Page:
Performing & Proclaiming the Gospel (by: R. Horsley; W. Shiner)

Horsley, Richard A. Performing the Gospel: Orality, Memory, and Mark. Minneapolis, MN: Fortress Press, 2006. Pp. 239, and Shiner, Whitney. Proclaiming the Gospel: First-Century Performance of Mark. New York, NY: TPI/Continuum, 2003. Pp. 214.

In this post, I am going to offer a brief review of two books that shared similar foci: Whitney Shiner’s Proclaiming the Gospel and Richard Horsely’s Performing the Gospel.

Probably, of the two, Shiner’s title is the most accurate. In his work, he deals with performance in the ancient world and its myriad elements. However, in each chapter, he ties that in with Mark’s Gospel. For example, in the 9 main chapters, he deals with: Oral Performance, Types of Performances, Emotion, Delivery, Memorization, Gesture/Movement, The Audience, Applause Lines and Including the Audience. Shiner applies each of these to Mark’s work in a creative and detailed manner. That makes this book not only a good resource for Markan studies but also research in ancient theater (e.g. drama, tragedy, public speech, etc.).

As for Horsely’s work, while the title isn’t terribly off, this is another book where the subtitle is more accurate: Orality, Memory and Mark. Composed as a tome of essays, this book is divided into three sections. The first section deals with literacy and orality in the ancient world. The second part, building on the first, deals with literacy, orality and memory in antiquity. The third part, rooted in the previous chapters’ research zeroes in on orality, literacy and memory as they apply to Mark. In all thruthfulness, not much is said concerning Mark’s Gospel in the first two sections. These partitions are very scholarly and attempt to construct an erudite framework for Mark’s Gospel.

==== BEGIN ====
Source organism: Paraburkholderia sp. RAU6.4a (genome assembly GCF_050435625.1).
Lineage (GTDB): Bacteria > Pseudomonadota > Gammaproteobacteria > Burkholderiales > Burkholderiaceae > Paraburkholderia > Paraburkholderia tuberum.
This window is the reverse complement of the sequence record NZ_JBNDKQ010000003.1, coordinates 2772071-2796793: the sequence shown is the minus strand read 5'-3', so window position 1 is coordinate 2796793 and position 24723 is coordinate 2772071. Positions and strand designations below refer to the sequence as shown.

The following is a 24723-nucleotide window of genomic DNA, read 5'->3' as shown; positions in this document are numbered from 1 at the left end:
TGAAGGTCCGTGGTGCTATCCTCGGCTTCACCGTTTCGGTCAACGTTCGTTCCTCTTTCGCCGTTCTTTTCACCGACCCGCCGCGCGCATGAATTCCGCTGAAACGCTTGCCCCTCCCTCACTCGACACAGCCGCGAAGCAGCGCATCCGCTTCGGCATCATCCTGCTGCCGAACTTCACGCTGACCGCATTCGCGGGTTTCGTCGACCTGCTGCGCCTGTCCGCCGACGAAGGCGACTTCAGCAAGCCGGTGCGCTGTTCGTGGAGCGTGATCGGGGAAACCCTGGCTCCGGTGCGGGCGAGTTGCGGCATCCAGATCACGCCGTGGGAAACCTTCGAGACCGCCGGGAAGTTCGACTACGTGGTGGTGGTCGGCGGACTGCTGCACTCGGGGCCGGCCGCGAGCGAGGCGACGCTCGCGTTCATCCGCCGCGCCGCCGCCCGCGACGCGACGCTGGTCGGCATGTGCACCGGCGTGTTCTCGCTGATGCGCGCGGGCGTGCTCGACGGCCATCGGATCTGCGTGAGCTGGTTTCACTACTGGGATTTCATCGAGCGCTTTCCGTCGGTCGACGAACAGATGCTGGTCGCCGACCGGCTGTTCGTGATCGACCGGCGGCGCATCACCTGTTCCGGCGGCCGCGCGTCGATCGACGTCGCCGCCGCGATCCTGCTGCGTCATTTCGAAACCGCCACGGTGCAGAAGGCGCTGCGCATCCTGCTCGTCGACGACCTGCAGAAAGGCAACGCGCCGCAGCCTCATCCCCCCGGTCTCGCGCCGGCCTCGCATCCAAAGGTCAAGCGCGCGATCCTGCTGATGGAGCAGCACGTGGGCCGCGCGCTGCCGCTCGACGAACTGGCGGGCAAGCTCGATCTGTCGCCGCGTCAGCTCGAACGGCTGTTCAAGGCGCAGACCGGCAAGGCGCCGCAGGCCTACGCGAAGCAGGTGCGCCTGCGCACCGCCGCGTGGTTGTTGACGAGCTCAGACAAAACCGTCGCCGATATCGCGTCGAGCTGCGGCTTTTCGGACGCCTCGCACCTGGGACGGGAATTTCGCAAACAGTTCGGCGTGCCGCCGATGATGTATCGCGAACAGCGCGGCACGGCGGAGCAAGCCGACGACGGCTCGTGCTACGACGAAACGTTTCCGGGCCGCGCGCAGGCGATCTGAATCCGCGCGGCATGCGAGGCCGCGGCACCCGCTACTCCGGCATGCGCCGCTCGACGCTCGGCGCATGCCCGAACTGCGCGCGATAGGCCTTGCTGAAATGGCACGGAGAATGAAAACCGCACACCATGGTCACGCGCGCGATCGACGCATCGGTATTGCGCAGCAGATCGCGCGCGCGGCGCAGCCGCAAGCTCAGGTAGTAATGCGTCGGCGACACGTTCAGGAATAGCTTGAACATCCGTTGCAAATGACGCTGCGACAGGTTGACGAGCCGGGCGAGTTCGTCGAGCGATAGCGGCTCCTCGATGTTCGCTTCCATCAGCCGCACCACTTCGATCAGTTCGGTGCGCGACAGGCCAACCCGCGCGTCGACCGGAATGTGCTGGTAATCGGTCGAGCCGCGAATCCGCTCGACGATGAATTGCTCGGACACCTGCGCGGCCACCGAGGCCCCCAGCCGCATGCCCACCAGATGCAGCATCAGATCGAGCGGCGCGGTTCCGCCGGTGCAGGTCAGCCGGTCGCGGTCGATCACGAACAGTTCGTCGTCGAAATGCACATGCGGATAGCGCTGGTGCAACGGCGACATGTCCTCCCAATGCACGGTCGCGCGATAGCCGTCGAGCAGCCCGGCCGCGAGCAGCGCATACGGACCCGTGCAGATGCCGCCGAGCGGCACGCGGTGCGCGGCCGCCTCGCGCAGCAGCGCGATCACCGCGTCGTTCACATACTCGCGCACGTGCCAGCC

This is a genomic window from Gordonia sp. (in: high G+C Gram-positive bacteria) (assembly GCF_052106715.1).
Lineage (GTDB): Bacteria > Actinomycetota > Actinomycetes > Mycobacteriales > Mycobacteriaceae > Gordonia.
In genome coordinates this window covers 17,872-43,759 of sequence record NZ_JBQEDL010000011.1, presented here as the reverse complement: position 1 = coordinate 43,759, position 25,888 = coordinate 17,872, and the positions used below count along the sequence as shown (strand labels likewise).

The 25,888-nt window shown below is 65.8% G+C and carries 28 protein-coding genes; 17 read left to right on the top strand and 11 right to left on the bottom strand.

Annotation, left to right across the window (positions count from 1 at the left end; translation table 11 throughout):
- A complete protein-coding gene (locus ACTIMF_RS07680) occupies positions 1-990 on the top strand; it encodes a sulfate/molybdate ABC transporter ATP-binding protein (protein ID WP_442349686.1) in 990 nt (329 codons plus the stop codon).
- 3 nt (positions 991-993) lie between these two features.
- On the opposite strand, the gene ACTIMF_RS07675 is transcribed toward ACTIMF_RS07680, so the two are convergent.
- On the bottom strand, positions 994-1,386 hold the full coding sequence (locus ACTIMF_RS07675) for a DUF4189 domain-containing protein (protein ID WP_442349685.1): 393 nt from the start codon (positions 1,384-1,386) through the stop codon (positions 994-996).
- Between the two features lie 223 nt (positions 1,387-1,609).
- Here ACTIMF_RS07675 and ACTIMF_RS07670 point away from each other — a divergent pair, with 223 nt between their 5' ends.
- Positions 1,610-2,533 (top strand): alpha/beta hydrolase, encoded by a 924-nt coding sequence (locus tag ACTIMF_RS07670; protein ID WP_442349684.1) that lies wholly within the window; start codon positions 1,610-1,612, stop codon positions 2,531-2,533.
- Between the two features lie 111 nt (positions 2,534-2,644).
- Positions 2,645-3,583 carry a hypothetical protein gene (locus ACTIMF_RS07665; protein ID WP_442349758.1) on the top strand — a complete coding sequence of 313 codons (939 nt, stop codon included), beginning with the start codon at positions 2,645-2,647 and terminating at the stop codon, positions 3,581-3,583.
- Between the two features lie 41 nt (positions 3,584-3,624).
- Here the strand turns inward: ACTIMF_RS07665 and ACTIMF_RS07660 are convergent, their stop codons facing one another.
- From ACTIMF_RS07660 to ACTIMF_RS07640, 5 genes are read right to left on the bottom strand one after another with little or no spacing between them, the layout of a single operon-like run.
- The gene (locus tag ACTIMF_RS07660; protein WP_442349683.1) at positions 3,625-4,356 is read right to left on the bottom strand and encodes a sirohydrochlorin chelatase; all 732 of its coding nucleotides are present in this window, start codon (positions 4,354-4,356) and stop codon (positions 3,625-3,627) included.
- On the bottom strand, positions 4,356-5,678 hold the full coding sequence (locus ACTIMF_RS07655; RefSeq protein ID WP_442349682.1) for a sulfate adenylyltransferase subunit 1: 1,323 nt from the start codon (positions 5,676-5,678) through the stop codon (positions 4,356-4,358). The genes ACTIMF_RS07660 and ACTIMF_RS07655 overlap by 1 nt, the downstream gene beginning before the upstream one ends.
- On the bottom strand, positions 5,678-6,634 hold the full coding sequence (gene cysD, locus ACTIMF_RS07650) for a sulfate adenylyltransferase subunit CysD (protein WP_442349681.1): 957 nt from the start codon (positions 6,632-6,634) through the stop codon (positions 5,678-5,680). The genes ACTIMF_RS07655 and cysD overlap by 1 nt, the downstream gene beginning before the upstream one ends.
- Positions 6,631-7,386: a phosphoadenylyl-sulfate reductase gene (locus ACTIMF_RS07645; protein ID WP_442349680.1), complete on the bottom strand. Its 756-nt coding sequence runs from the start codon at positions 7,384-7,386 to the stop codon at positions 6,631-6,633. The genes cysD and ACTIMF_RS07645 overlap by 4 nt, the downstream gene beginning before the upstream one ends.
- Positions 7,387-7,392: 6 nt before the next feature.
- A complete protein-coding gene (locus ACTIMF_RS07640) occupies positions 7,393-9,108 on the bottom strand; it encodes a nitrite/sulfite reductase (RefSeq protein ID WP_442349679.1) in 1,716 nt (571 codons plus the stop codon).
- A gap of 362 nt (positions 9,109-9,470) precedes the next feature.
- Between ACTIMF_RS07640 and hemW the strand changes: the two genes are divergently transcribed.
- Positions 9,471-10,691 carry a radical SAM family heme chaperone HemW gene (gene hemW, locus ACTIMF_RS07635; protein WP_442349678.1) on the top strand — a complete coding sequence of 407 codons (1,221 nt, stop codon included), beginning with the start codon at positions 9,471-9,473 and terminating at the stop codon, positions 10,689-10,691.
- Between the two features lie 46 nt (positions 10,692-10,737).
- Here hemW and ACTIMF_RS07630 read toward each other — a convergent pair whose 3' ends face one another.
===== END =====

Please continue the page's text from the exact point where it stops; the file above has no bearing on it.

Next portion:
One of the great things about Horsley’s work is that it is learned, articulate and trend-setting. Another plus is the attempt to engage portions of the Hebrew Scriptures to illuminate Mk. Just as well, the close attention paid to the culture of the first century Mediterranean is impressive. One of the downfall’s of this book is that for those interested primarily in Mk., it seems like it takes a while to even get to Mk. Perhaps a title change would work in this tome’s favor.

In regards to Shiner’s book, there are many wonderful things I could say. His interaction with primary sources, his clear style of writing, his creative approaches, his detailed analyses, his in-depth look at ancient performance and his constant appeal to Mk. is nothing short of top-notch. Actually, my favorite chapter out of the work edited by Horsley is actually written by Shiner (chapter 9: Memory Technology and the Composition of Mark) which is a “must read” essay. While I do not subscribe to everything Shiner says (e.g. his view concerning the date/setting of Mark’s Gospel), I find a great deal of what he has to say quite appealing.

In the end, both of these are great works. The Horsley text is more technical and may not be for the common reader. Still, it is a great contribution to the field. The Shiner book is an excellent addition to my personal library and I am thankful to Continuum for sending it.

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